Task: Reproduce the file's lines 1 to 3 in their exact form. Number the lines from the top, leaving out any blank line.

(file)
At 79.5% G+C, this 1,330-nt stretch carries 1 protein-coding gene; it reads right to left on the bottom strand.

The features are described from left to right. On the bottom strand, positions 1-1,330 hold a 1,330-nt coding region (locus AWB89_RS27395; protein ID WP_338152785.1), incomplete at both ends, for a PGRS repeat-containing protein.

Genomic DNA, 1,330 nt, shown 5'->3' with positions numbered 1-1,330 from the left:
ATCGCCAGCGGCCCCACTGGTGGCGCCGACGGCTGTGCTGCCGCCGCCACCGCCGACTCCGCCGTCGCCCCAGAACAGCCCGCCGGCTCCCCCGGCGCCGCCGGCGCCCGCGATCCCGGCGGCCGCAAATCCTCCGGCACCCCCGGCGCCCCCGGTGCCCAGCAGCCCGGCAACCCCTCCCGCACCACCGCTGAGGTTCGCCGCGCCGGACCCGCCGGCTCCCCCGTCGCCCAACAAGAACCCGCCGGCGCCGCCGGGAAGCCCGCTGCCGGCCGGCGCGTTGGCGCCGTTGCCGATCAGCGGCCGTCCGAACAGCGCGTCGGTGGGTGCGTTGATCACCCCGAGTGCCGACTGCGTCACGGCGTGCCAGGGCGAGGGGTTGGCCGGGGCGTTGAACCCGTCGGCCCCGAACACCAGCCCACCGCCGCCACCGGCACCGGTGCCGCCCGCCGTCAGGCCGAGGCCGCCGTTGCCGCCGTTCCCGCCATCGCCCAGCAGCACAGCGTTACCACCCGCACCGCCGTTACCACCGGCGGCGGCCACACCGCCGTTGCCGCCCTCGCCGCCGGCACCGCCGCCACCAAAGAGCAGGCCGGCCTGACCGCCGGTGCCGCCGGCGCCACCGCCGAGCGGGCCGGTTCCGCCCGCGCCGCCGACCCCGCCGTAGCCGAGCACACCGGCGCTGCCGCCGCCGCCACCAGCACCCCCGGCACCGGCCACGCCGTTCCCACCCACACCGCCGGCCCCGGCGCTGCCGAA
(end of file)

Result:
At 79.5% G+C, this 1,330-nt stretch carries 1 protein-coding gene; it reads right to left on the bottom strand.

The features are described from left to right. On the bottom strand, positions 1-1,330 hold a 1,330-nt coding region (locus AWB89_RS27395; protein ID WP_338152785.1), incomplete at both ends, for a PGRS repeat-containing protein.

Genomic DNA, 1,330 nt, shown 5'->3' with positions numbered 1-1,330 from the left: